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The घोटाला of ‘inclusion and diversity’

I am no longer asking for a seat at the table.

The thought of ‘inclusion and diversity’ which once brought up hopes and expectations of opportunities and rich learning experiences, has now turned sour. I find myself asking ‘but where are we being included?’. Where is this disembodied and almost figurative space that we’re being heralded to? I ask myself this as I sit in the common kitchen in a University accommodation, and watch groups barely interacting with each other while remaining within themselves. I ask as I watch group meetings take place and somehow White people always end up in charge or end up speaking the most. I ask as I walk down the street and a middle-aged White woman yells at me to go back where I came from. I ask as I watch my course reading list and see only European names.

Have I failed? Is this my fault? Is it my fault for not having long last relationships with my White peers? Or finding our interactions upsetting after a point? I must have failed to include myself. After all, I was brought here by the gracious consideration of the University board who picked me from one of their many ‘diversity priority markets’ (direct quote from a scholarship email). I should be able to fit in. It is my own shortcoming, perhaps, social anxiety or better yet, narcissism, that I am unable to find any sort of fulfilment in most of my experiences at University.

I know that this is not an isolated experience. At best, international students from non-western countries will look at their white and diasporic peers and wonder what it is they need to emulate or embody while scrolling through social media and figuring out their next aesthetic. At worst, they’re isolating themselves and wondering where it all went wrong. In all these cases, the common ground is self-doubt. We blame ourselves for a system that is built to never truly ‘include’ us. That is unless we become some sort of acceptable version of the ‘other’. We learn to dress, talk, behave and eventually think in the way the dominant (generalised) western culture expects us to.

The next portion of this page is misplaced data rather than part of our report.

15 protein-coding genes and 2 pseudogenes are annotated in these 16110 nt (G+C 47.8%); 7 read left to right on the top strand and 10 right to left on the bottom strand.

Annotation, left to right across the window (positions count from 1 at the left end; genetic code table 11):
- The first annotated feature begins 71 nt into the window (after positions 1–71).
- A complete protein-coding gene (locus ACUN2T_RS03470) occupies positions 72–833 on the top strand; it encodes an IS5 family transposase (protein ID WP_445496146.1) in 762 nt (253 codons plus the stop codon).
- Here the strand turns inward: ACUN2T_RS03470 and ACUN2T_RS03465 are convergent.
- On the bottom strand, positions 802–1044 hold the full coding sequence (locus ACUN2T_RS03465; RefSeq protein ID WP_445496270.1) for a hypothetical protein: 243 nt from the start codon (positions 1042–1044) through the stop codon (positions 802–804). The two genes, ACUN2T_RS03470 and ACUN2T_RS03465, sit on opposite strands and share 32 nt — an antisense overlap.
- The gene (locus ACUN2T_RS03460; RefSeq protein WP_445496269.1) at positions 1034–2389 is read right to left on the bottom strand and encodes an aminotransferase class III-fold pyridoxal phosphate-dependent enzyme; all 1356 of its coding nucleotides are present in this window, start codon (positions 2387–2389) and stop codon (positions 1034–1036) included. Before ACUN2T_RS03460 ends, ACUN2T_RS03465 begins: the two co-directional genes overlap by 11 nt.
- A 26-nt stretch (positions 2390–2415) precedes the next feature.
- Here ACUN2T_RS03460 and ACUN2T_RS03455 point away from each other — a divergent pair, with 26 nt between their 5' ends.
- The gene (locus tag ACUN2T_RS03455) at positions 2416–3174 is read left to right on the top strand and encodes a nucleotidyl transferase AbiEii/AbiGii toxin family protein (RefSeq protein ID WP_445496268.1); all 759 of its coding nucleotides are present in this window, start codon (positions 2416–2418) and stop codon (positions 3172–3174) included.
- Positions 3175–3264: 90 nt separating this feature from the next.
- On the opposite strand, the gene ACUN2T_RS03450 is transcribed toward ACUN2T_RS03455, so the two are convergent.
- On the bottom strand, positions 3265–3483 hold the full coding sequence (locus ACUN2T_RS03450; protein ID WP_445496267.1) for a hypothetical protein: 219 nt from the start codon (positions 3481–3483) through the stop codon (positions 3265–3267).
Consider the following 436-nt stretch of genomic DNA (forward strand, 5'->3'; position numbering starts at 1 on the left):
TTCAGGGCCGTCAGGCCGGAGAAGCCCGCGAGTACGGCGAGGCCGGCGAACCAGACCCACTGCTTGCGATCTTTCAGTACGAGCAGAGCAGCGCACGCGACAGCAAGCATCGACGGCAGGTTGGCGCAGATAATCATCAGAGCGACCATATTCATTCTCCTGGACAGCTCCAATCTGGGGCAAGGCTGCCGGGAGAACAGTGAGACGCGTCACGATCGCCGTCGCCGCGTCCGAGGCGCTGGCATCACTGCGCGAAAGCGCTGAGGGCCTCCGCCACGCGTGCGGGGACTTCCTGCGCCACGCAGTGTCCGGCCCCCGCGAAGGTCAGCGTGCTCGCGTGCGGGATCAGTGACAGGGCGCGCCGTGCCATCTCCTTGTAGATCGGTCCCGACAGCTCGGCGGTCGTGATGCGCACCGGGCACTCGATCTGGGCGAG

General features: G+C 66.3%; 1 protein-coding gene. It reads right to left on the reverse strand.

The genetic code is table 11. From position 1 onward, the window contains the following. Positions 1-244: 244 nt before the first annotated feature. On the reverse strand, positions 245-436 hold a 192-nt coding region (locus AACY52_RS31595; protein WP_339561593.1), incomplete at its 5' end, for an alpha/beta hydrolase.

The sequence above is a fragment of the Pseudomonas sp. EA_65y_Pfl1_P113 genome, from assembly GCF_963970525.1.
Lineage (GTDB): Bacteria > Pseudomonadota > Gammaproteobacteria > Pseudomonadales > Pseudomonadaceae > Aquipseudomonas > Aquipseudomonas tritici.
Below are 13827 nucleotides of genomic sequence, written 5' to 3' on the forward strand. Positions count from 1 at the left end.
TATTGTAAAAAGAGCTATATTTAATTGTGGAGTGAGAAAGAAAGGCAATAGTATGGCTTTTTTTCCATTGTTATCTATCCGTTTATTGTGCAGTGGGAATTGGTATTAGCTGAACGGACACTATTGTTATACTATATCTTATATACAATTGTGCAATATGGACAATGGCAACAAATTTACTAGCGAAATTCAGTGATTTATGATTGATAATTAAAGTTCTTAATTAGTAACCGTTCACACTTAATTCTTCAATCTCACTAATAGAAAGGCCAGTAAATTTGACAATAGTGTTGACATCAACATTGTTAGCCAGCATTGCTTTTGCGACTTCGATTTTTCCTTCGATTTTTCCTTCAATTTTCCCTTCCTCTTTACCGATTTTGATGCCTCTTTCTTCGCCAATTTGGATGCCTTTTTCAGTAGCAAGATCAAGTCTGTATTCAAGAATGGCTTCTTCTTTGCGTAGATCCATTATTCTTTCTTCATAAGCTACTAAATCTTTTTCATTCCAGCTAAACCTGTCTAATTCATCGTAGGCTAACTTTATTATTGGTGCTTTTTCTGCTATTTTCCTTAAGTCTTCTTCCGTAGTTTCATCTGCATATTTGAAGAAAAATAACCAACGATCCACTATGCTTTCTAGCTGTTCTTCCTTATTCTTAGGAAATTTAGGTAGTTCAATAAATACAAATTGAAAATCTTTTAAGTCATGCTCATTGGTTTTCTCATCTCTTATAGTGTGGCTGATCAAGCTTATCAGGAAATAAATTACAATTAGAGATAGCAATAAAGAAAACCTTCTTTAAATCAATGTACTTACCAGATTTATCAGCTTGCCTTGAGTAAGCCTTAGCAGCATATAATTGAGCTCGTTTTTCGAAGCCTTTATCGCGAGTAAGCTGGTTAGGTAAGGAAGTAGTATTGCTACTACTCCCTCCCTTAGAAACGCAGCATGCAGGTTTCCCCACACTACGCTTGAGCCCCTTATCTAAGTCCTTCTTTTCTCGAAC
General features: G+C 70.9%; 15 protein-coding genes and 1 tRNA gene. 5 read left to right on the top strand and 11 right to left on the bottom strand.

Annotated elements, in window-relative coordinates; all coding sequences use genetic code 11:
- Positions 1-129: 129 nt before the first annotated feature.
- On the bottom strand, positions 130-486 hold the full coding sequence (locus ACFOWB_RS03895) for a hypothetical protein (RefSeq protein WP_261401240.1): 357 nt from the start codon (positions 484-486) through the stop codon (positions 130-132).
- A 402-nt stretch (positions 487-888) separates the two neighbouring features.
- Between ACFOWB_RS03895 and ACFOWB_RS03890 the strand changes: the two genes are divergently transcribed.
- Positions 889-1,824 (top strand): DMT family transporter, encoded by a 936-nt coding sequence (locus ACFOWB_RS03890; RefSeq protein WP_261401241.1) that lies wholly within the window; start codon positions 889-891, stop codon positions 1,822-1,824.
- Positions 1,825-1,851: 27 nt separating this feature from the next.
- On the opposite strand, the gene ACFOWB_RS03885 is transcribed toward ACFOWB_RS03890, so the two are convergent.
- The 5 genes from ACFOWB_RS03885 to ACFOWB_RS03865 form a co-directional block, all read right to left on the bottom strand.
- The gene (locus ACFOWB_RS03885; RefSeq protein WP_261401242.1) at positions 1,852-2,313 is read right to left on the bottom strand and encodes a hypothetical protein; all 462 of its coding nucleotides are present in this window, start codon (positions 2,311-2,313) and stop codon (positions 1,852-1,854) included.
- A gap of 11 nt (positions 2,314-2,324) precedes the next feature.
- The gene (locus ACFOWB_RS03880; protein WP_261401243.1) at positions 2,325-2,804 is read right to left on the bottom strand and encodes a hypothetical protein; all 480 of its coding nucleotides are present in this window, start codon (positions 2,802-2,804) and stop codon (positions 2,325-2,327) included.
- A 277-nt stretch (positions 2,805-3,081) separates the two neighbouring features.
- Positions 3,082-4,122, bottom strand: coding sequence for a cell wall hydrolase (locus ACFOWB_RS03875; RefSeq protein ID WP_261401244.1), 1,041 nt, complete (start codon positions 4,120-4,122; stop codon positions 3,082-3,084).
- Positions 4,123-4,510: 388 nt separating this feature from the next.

Intricacies and nuances of cultural difference are lost in the noise of hegemonic cultural imperialism. Internalised feelings of cultural inferiority become apparent and we no longer want to even speak as we did back home. We become the same people until all that is left is the difference of physical appearances. Some folks are brown, and some others are Black, some are East Asian, and some others are just the ‘other’ (those that White people cannot be bothered to even vaguely categorise). We are included and then we become ‘diverse’.

Cultural assimilation then becomes the expectation, the implicit terms, and conditions to the long document of our acceptance letters. If we don’t assimilate, we don’t last long, and quite literally, go back to where we came from. We don’t thrive in any aspect of our lives because even our own people who manage to assimilate, expect the same from us. This is the insidiousness of cultural assimilation.

It is what White systems of power use to justify themselves, and further assume a position of generosity by gifting us the basic human rights of freedom and self-expression. It brings into question why, when we’re discussing protests erupting globally, my teacher asks me to ‘enrich’ the class with my ‘unique’ Indian cultural perspective, but I am never asked to narrate readings in class, only my White peers. Why when I bring up discussions of racism, my White classmates stop responding and my teacher announces that it is just a matter of different opinions to alleviate the ‘tension’. Why I am championed as some sort of martyr or superior moral being when I express the trauma of being a person of colour in a White institution, but few extend genuine concern beyond classrooms.

The disembodied space we are being included in is the abyss of western cultural imperialism and I am no longer asking for a seat at the table. Though I know proximity to whiteness has its privileges, it will never get us anywhere, because the table is not levelled, it is not skewed in our favour and never has been.

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